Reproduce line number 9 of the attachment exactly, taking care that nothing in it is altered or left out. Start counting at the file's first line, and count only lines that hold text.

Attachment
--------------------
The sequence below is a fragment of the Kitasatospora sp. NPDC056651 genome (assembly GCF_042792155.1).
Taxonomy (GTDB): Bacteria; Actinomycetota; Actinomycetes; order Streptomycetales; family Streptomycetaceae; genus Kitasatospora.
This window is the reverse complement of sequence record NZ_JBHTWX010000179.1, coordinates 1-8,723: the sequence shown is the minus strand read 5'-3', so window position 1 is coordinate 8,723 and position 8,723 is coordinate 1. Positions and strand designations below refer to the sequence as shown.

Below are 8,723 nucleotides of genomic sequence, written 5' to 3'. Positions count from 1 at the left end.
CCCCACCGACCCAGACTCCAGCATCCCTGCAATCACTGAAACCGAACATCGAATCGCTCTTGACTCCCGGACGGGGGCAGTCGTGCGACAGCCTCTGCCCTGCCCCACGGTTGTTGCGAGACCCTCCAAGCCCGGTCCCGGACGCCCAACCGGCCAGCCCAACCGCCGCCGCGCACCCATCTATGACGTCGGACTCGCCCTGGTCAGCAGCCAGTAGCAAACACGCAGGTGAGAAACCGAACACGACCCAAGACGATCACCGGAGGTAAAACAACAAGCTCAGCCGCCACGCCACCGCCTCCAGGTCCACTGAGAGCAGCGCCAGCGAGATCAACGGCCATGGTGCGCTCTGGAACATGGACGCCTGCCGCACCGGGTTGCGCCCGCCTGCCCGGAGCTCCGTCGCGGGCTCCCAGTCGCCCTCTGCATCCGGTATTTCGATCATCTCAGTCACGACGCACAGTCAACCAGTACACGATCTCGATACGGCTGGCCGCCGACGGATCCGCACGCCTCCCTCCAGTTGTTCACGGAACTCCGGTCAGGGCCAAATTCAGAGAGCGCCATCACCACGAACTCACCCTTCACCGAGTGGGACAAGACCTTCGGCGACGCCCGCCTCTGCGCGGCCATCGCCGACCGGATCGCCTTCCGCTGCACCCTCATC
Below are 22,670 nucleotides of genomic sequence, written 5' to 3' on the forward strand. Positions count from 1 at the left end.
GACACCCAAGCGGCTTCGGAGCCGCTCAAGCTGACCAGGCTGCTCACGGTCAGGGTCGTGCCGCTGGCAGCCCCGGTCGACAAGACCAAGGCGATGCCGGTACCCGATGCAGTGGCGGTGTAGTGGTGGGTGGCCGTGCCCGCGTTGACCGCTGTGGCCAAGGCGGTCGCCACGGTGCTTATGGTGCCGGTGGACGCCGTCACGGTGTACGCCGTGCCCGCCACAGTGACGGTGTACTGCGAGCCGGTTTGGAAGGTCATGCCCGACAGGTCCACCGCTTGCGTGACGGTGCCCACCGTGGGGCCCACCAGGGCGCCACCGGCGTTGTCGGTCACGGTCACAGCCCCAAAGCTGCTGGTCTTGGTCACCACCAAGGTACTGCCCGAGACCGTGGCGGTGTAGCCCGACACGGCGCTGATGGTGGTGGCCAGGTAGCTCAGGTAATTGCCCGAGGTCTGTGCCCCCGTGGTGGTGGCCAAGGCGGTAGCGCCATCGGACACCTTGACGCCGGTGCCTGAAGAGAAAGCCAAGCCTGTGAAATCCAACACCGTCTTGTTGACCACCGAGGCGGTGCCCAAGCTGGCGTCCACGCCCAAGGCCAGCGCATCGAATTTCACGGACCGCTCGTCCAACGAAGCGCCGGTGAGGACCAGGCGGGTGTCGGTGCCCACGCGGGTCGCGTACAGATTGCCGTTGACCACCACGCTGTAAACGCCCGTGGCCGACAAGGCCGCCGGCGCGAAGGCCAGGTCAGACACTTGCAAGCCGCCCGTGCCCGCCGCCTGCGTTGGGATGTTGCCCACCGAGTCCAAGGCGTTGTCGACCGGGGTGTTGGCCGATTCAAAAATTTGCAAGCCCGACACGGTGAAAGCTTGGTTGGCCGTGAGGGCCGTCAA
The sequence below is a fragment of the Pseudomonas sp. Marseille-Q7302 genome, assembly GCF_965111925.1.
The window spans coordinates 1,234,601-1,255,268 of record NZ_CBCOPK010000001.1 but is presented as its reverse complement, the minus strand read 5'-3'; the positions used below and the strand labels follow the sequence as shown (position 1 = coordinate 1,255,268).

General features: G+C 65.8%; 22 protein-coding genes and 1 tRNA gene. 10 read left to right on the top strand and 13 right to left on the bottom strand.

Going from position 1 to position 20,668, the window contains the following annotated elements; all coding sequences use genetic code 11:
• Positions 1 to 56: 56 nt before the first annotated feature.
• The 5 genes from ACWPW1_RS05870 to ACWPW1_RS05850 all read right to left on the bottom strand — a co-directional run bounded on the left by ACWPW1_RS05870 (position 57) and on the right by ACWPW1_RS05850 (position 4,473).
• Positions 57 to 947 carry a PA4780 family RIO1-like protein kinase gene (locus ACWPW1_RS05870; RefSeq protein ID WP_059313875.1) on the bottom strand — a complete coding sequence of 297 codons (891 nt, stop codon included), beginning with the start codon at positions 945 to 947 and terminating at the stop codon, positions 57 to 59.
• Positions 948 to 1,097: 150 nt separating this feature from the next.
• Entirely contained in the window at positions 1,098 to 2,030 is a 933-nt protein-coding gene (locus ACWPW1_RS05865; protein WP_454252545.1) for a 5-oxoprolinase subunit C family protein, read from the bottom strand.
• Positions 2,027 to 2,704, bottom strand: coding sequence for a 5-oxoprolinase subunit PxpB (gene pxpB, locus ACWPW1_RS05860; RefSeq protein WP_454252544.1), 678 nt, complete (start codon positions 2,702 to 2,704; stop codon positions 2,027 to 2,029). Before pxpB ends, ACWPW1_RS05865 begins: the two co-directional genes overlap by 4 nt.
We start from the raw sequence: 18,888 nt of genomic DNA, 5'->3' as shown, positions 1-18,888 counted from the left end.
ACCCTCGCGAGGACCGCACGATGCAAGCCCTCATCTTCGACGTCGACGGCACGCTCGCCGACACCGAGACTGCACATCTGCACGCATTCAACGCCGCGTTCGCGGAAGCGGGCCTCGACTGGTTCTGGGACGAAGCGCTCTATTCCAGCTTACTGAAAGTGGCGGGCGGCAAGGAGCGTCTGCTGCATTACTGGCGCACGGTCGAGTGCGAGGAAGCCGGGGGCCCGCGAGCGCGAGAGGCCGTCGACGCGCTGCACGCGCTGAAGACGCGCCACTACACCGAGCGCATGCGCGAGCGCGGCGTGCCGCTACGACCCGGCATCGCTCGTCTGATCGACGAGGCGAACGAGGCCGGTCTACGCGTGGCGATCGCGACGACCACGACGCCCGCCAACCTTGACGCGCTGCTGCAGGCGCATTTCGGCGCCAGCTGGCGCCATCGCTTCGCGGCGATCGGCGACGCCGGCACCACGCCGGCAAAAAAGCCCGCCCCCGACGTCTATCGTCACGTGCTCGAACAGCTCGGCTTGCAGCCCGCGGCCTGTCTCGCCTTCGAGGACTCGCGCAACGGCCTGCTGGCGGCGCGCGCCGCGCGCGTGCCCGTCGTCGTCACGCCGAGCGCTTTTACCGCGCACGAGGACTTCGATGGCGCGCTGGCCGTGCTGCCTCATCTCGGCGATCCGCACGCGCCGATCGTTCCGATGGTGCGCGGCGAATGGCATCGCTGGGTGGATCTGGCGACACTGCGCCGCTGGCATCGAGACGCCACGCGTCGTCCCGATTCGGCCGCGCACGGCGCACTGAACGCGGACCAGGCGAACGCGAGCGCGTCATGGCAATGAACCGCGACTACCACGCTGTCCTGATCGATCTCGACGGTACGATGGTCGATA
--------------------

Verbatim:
The window spans coordinates 1,234,601-1,255,268 of record NZ_CBCOPK010000001.1 but is presented as its reverse complement, the minus strand read 5'-3'; the positions used below and the strand labels follow the sequence as shown (position 1 = coordinate 1,255,268).